CRAIG COUNTY, Oklahoma - Statistics show more than 70 percent of domestic abuse survivors claimed their partner harmed or killed animals to intimidate them. Some Oklahoma sheriff's offices are teaming up to raise awareness about the link.

Investigator Frank Miller says he remembers the day he walked onto a property in rural Craig County and found more than 10 dead dogs and several others that were severely malnourished.

"In my 26 years of law enforcement, this is the worst case I've ever seen. Conditions were absolutely deplorable. No food or water.” said Miller

Glenn Ranay Davidson was sentenced on 3 felony counts of animal abuse. Investigators say a registered sex offender also listed that address as his home.

"We have direct ties linking the sexual abuse of a child to the home where there was heinous animal cruelty," said Miller.

Oklahoma is one of two states in the country that is working to raise awareness about the link between animal cruelty and family violence. The Craig County Sheriff's Office along with their neighbors in Ottawa County were two of the first agencies to jump on board.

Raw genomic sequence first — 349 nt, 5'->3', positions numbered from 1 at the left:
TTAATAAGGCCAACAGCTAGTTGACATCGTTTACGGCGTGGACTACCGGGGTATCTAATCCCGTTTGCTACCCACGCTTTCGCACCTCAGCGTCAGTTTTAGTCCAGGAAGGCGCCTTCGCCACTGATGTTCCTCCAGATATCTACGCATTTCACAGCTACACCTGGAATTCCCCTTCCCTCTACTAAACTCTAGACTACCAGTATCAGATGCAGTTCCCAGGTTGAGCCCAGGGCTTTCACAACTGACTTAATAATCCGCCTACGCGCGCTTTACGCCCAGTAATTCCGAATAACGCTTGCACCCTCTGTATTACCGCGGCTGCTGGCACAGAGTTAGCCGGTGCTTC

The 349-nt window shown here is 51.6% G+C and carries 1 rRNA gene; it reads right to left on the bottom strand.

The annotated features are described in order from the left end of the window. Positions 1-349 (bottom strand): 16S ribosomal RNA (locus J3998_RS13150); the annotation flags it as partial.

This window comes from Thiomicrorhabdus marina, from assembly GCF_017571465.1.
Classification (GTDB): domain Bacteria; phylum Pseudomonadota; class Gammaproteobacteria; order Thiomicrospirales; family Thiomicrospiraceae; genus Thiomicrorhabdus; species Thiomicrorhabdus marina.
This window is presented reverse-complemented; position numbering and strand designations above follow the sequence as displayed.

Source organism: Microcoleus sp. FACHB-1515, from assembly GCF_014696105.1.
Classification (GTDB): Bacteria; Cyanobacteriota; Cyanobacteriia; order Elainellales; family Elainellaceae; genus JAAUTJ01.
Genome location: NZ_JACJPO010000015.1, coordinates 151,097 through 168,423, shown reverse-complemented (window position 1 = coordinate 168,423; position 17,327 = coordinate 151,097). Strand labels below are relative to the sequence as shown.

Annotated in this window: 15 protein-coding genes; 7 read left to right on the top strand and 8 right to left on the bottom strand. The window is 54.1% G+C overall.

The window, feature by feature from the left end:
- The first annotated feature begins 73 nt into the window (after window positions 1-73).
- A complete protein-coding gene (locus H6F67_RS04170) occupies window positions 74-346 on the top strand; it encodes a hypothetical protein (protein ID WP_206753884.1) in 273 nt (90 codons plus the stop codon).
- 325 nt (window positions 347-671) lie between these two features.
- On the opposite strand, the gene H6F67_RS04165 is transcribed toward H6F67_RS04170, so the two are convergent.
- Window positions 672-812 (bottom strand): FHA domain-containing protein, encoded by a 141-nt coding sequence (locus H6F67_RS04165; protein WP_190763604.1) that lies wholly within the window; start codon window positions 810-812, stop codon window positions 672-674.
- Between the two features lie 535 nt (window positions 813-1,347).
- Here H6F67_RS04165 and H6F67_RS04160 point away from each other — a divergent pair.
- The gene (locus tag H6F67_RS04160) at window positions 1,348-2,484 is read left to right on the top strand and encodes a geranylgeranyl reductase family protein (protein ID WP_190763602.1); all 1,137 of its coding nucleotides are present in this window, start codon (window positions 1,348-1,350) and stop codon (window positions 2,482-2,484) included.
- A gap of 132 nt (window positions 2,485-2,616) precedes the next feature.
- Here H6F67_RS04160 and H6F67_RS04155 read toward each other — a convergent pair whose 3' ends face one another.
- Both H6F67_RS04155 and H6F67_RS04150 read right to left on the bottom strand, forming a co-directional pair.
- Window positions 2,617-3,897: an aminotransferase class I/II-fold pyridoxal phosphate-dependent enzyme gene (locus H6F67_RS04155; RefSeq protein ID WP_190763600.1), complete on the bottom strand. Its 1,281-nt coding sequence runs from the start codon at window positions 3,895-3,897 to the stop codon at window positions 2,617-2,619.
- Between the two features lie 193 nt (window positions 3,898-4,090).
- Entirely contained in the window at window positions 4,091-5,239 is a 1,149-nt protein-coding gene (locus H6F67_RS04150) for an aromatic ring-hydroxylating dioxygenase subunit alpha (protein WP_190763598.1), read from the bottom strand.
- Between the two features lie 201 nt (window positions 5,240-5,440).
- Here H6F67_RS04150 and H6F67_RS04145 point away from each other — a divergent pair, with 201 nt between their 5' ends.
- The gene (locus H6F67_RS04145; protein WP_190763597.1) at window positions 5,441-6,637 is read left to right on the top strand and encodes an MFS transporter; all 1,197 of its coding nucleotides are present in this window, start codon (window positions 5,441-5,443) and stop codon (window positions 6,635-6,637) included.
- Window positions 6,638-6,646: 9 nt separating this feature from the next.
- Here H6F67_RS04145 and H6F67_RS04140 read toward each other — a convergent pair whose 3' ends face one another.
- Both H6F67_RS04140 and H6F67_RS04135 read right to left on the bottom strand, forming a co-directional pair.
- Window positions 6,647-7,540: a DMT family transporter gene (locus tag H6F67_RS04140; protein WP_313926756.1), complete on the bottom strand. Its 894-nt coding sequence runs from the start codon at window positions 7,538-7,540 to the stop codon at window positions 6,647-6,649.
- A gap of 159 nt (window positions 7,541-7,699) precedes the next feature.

“If we can see a pattern of animal abuse at an early stage then we can correct that before it becomes a major problem.” Said Ottawa County Sheriff Jeremy Floyd.

Research shows that abusers often kill or harm pets to orchestrate fear which could mean that there are other types of abuse in the home.

“We want to get the animals out of that situation then we want to start looking deeper into why is this person abusing that particular animal,” said Floyd

Across the US, 71% of battered women reported that their abusers had harmed, killed or threatened animals to coerce or humiliate them.

Local Shelters say they see the impact that abuse has first-hand but they believe the public can play a big role in helping stop it.

“If you just look for the signs and report it when you do see those signs it can help,” said Brittany Browne for the City of Miami.

And Sheriff Floyd hopes this will encourage other law enforcement agencies to jump on board.

“We want this to be a great program that will not only help the pets but the people involved,” said Floyd.